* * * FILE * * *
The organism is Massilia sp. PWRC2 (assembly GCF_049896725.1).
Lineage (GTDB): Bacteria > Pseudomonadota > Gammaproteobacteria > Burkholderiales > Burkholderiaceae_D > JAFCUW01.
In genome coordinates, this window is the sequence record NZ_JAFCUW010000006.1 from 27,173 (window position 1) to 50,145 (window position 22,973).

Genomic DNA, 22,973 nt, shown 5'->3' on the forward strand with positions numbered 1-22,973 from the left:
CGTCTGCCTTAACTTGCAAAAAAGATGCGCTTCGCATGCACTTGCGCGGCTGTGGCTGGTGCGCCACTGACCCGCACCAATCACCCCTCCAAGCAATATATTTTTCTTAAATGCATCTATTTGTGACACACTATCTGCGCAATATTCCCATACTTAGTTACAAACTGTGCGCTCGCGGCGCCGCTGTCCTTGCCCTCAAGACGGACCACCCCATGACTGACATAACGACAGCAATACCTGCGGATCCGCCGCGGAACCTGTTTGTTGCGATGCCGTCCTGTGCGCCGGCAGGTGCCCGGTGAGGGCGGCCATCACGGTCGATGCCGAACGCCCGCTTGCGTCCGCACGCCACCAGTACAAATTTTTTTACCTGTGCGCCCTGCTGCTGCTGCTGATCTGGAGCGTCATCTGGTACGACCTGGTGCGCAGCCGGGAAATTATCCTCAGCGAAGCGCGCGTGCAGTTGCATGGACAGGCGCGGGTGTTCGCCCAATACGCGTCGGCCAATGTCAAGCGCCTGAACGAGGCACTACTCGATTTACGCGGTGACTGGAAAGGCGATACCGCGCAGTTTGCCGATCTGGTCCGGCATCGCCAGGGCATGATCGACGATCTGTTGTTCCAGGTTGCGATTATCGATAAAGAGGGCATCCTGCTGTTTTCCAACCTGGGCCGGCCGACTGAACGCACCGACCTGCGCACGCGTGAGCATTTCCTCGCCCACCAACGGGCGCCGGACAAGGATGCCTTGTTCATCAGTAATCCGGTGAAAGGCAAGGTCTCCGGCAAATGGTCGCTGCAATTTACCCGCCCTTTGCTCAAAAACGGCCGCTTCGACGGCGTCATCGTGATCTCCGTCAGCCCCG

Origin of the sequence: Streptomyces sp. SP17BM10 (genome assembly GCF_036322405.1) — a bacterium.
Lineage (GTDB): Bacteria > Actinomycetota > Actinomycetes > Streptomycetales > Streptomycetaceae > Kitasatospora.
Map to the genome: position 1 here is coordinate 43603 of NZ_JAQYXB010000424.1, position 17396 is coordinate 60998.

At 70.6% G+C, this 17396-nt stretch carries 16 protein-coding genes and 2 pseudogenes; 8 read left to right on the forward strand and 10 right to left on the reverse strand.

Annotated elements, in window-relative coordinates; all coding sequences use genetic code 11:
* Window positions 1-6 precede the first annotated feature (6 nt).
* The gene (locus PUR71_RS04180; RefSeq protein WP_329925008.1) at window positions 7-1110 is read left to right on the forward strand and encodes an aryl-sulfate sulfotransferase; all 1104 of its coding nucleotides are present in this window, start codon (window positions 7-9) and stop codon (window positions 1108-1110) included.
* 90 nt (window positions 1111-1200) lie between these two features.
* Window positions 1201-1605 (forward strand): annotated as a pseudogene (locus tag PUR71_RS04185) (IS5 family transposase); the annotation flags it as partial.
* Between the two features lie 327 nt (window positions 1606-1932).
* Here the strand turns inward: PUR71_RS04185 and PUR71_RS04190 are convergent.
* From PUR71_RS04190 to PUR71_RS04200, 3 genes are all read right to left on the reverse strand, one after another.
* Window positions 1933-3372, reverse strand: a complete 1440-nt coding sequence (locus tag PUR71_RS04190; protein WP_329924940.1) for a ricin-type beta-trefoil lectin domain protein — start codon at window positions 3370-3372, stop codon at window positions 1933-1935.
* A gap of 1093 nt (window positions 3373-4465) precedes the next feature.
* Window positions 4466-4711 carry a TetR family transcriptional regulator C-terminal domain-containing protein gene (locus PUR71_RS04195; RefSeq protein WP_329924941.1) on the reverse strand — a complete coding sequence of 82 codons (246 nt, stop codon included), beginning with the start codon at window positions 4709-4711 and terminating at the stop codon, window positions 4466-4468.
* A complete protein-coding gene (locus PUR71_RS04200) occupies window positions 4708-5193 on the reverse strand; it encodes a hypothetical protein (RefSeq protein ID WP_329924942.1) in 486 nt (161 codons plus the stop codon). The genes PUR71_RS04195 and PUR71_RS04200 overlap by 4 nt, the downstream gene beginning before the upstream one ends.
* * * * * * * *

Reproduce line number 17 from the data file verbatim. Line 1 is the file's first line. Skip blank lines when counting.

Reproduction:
* From PUR71_RS04190 to PUR71_RS04200, 3 genes are all read right to left on the reverse strand, one after another.